The crisis of the welfare state as we have known it in Italy and Europe over the last few decades has forced countries and the societies of those so-called "advanced countries" to review their priorities and the methods by which social services are provided. In this way a process has begun, which reflects on how to support the organization of a renewed sense of civic responsibility, able to satisfy demand and requirements where the Public and the Market, for various reasons, are not able to provide an adequate response.
The entire sector, according to the information gathered during the 8th General Census of Industry and Services carried out by Istat (the National Institute for Statistics) in 2001, adjusted in the 2003 annual report, includes:
- 2 5,232 non-profit institutions, equal to 5.4% of all institutional units;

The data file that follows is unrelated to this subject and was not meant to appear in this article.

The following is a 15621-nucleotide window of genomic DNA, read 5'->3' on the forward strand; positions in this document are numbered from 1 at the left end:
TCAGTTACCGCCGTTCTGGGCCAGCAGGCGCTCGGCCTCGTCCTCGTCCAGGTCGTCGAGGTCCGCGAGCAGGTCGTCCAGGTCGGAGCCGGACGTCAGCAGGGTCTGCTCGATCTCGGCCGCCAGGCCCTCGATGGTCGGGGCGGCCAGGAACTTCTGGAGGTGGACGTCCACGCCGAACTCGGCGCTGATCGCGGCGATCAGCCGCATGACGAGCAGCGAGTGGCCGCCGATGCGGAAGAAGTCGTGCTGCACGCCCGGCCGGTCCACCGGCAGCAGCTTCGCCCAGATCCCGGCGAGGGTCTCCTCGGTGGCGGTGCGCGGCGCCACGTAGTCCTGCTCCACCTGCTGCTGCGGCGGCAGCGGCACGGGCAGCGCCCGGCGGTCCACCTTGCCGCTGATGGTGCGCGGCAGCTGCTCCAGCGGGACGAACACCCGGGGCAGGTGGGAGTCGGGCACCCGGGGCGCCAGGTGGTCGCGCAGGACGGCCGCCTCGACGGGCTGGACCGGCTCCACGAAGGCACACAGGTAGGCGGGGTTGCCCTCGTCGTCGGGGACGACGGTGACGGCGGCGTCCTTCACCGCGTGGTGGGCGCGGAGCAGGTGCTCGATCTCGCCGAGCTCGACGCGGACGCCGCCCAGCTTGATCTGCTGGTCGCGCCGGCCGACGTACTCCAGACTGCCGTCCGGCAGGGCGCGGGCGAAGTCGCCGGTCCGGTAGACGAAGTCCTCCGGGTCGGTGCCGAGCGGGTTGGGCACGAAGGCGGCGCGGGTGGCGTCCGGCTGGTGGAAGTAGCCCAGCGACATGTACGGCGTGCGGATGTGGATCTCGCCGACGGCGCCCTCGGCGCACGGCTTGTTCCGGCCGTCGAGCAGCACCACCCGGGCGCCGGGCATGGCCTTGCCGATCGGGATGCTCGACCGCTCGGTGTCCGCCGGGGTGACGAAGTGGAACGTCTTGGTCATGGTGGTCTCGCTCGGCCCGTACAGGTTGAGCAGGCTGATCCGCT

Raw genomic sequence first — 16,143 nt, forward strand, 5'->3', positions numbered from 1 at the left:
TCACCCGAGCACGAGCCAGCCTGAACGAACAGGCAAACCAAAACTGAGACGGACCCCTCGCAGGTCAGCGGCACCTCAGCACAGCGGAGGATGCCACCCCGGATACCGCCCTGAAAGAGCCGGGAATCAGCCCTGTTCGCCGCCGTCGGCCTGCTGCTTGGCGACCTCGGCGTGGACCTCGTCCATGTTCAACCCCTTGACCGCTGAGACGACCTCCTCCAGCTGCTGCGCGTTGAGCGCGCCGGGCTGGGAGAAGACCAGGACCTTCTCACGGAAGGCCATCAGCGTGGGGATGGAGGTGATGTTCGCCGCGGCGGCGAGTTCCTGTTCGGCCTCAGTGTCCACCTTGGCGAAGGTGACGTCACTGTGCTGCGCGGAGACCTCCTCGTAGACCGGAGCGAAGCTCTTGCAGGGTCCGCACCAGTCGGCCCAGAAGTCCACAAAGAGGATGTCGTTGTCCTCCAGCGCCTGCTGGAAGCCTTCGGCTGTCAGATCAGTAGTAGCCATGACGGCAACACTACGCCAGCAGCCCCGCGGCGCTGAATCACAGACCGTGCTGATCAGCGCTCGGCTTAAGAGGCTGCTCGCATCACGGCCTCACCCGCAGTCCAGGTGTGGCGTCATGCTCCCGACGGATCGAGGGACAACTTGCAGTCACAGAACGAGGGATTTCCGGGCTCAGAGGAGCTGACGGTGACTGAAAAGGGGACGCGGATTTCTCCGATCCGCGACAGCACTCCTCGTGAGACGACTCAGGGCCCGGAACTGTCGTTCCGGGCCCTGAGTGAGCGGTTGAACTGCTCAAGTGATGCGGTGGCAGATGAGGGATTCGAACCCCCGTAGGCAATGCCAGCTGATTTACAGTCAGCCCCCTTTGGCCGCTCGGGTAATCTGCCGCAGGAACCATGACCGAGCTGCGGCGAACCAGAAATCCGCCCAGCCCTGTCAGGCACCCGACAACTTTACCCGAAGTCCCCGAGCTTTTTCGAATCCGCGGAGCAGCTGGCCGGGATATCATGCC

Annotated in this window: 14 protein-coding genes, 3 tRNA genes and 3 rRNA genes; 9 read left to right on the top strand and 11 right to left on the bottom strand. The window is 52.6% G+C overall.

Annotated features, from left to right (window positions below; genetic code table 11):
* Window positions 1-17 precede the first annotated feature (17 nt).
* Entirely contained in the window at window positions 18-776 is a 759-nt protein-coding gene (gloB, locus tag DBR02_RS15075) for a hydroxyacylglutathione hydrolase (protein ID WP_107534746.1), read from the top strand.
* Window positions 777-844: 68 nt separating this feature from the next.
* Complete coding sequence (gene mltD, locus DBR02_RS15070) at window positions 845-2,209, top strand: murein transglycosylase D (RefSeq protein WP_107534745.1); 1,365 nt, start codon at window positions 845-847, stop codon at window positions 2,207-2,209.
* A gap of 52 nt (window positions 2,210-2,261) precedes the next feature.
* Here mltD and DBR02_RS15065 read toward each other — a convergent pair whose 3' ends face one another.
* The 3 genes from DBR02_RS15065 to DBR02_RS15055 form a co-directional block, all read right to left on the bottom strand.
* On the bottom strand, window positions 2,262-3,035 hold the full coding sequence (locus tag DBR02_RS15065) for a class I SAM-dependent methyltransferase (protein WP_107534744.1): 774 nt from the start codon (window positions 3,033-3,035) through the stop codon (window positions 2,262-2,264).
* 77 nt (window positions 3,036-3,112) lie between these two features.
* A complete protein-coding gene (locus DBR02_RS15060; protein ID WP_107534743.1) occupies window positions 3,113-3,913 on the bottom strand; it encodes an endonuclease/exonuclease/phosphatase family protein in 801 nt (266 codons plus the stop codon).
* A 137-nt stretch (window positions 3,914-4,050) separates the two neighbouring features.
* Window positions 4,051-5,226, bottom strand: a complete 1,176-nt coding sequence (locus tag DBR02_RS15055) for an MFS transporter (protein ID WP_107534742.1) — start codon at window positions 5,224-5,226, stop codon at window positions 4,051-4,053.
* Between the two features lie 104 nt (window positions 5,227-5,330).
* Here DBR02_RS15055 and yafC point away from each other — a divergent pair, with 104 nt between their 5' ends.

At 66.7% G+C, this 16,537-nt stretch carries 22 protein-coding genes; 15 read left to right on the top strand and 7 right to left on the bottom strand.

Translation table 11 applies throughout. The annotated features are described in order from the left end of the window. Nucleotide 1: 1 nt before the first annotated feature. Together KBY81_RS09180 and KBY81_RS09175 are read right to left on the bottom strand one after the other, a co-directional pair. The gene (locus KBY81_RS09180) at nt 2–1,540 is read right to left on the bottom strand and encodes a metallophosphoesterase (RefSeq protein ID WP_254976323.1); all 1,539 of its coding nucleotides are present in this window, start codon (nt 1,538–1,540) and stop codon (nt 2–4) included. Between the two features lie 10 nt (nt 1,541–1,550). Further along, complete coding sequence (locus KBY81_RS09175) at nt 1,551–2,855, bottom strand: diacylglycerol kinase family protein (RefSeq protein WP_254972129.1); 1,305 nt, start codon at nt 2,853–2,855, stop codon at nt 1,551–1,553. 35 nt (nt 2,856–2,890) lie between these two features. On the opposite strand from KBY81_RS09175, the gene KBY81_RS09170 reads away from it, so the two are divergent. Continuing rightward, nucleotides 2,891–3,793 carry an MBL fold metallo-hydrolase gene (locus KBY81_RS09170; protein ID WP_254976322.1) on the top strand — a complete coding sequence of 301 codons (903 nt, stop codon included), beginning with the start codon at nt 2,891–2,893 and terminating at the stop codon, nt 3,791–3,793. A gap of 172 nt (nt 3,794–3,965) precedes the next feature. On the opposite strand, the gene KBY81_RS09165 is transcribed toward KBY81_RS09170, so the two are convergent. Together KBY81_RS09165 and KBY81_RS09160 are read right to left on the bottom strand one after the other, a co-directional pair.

- approximately 488,000 employees and independent workers, equal to 2.5% of all assigned workers;
- approximately 4 million individuals involved as volunteers €38 billion in revenue (over 3.3% of the GDP);
- 35 billion in costs, with a surplus of 3 billion reinvested in the activities carried out.
These figures will obviously need to be updated following the growth in the world of non-profits over the last decade, but they are even more significant when accompanied by a calculation of the social savings deriving from the labour hours provided free of charge by the four million volunteers and, even more so, the material and immaterial well-being provided to those who benefited from their work, their help and their compassion.
In 2012, in cooperation with IPSOS and UniCredit's Territorial Research and Strategies, UniCredit Foundation promoted and carried out an investigation into the economic value of the third sector in Italy. The study looks at the situation in the Italian non-profit sector and the growth trends registered by the sector in recent years.